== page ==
Use the coupon code EATPLANTS30 to receive $30 off of your first order with Whole Harvest.

Shipping cost

Everything ships through UPS from Denver, and the cost is either $12.99 for 2-day ground or $29.99 for 2-day air. Because they are shipping cold food that must arrive within 2 days, shipping prices are set from your zip code. Meals can currently be shipped anywhere in the lower 48 states.

shipping box from whole harvest, with packaged meal stacked around it

The story behind Whole Harvest

I was curious about the origins of Whole Harvest and how the company got started because my experience has been that there is usually a story about someone regaining their health behind many plant-based businesses. It turns out, that’s true, and there is an inspiring story about the co-owners of Whole Harvest, Mike and Mark, and why they decided to start a plant-based meal delivery service.

Back in 2011, Mike was only 42 years old when he had his first heart attack. He had just finished a workout at the gym and was driving home when the chest pains and difficulty breathing began. He made it home but the symptoms persisted, so he got back in the car and drove himself to the hospital.

Mike was always pretty fit and not overweight. He worked out regularly, but his diet wasn’t the greatest with Diet Coke and pizza being staples. Even so, going into cardiac arrest was not something he would have ever expected because he thought that exercise alone was enough to maintain his health.

Two stents later, his cardiology team encouraged him to make some changes to his diet to include salmon, olive oil, and even red wine which he was told was heart-healthy.

Since Mike is a go-getter, he jumped right in following his healthcare provider’s recommendations perfectly, but it wasn’t enough. Sixteen months later, another emergency required a third stent!

Back at home, searching desperately for answers, Mike’s research led him to a documentary that had recently come out called Forks Over Knives and Dr. Caldwell Esselstyn, Jr, MD from the Cleveland Clinic which changed his life.

After watching the documentary, Mike was convinced that a plant-based diet might be the answer to his health crisis and enable him to reverse his heart disease. So, he set out full-throttle on a whole food, plant-based diet and quickly realized that this lifestyle was a game changer.

He felt incredible and wanted everyone to know about the hidden treasure he had found sharing his story with family and friends.

Years later, Mike’s long-time friend, Mark, had a health scare as well. He woke up at 2:30 in the morning with his whole left side numb. After a visit to the hospital and testing, the hospital staff assured him that he was fine, but Mark felt there was more to it than that.

He consulted with a cardiologist and had further testing where they found that he did have mild plaque buildup in his arteries. While that wasn’t the answer to his event, at 52 years old, Mark didn’t want to end up like his friend Mike with a full-blown heart attack before taking action.

After talking with Mike about his test results, Mark was encouraged to try a plant-based diet. Before he got started, he had bloodwork done so that he would be able to measure whether or not the diet change was making a difference.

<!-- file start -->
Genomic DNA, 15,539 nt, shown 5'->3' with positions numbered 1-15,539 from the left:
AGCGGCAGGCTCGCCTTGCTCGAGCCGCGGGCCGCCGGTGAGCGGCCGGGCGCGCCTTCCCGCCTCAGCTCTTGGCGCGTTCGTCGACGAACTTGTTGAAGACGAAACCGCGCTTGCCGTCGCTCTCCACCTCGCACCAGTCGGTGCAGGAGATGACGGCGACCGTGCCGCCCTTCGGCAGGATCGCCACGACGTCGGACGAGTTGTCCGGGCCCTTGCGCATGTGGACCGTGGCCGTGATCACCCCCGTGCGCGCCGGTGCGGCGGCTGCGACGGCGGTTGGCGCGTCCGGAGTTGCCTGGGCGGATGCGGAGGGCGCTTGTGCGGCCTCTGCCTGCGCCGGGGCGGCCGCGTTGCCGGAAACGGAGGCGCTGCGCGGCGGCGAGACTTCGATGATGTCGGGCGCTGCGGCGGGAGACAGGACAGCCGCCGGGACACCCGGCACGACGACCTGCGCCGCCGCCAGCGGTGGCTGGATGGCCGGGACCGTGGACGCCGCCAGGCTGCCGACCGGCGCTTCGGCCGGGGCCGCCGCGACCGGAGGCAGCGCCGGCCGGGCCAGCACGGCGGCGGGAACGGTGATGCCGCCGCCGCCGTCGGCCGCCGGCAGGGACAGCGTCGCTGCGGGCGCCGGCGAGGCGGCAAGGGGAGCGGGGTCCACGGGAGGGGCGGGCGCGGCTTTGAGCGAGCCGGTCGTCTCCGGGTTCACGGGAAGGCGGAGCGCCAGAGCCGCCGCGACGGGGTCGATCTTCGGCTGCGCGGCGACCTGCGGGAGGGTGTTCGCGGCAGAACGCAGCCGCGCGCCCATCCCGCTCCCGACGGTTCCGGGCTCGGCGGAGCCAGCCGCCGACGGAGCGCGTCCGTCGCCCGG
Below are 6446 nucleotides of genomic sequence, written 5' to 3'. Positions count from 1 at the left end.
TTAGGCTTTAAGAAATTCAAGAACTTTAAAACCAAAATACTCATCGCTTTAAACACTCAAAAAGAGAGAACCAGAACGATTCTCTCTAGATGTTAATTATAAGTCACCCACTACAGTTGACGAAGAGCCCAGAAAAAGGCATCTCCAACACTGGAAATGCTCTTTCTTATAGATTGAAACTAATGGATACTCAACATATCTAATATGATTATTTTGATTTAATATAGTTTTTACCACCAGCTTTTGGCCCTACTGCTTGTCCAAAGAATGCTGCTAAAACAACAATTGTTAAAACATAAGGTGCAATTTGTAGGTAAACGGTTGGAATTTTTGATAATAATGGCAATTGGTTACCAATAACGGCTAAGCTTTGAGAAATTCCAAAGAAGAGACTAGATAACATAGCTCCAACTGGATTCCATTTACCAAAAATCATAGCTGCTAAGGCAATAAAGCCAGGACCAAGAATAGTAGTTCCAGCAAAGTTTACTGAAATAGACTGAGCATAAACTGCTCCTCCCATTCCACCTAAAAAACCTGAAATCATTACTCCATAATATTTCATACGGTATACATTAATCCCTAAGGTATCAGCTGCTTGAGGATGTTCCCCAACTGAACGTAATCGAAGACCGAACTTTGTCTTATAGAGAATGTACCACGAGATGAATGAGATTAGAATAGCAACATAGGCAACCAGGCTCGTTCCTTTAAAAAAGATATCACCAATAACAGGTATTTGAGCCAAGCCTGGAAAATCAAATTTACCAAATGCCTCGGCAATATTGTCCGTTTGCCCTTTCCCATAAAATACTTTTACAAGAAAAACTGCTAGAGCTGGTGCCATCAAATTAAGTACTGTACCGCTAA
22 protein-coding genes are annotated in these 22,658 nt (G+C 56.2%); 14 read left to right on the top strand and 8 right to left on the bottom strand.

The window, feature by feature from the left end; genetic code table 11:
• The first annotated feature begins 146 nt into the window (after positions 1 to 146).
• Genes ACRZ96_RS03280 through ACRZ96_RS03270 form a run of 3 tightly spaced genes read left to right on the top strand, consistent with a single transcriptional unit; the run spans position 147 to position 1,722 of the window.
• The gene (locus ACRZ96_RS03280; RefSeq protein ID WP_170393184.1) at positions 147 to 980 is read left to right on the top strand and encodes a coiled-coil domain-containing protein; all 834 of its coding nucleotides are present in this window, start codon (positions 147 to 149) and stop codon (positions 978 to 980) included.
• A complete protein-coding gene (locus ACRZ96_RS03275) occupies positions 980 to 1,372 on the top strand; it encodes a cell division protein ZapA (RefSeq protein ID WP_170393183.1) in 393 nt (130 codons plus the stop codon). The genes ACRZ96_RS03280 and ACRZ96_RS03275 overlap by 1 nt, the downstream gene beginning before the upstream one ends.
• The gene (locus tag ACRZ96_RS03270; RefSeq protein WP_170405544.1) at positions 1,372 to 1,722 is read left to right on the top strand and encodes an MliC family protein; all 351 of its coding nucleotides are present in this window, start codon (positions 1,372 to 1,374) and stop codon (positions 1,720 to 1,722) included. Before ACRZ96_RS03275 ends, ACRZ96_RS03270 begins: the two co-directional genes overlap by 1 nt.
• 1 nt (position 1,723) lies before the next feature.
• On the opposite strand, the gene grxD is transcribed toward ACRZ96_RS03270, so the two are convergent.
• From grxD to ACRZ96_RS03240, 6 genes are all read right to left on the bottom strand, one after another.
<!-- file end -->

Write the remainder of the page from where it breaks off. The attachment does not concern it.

Three weeks into Mark’s diet change, he had lost 12 pounds and had more energy than he knew what to do with. After having his labs done again, the results showed that not only was his blood pressure lower, but his cholesterol had dropped 40 points.

Completely convinced of the power of food to heal the body and reverse heart disease, Mark reached back out to Mike to ask how they might make it easier for people to try a plant-based diet for disease reversal because, while the results were undeniable, there was a huge learning curve when it came to food prep and cooking.

By then, it was 2020, and the world was in the middle of the pandemic with everything shut down. They came up with the idea for Whole Harvest to make healthy plant-based meals available to heart patients and everyone else because they knew firsthand how hard it can be to make the change.

Whole Harvest was born as a way to create meals that contain no oil, meat, or dairy, and very little sodium for people on the go with no time (or desire) to research recipes, shop for fresh ingredients, and prepare meals at home.

All of their meals are 100% plant-based, chef-prepared, never frozen, and available for shipping. Mike and Mark found a way to make it as easy as possible for others to unlock the healing power of a plant-based diet and regain their health.

Use the coupon code EATPLANTS30 to receive $30 off of your first order with Whole Harvest.

plant based harvest bowl from whole harvest
PHOTO CREDIT: Whole Harvest

More plant-based heart-health articles

Guides for starting a plant-based diet

About Terri Edwards

Hi guys! I am the content creator behind EatPlant-Based and a licensed Food for Life instructor with the Physicians Committee for Responsible Medicine. I am passionate about sharing healthy recipes and tips to empower others to get healthy.  I’m so glad you’re here! Read More…

whole harvest photo collage

Similar Posts

Leave a Reply

Your email address will not be published. Required fields are marked *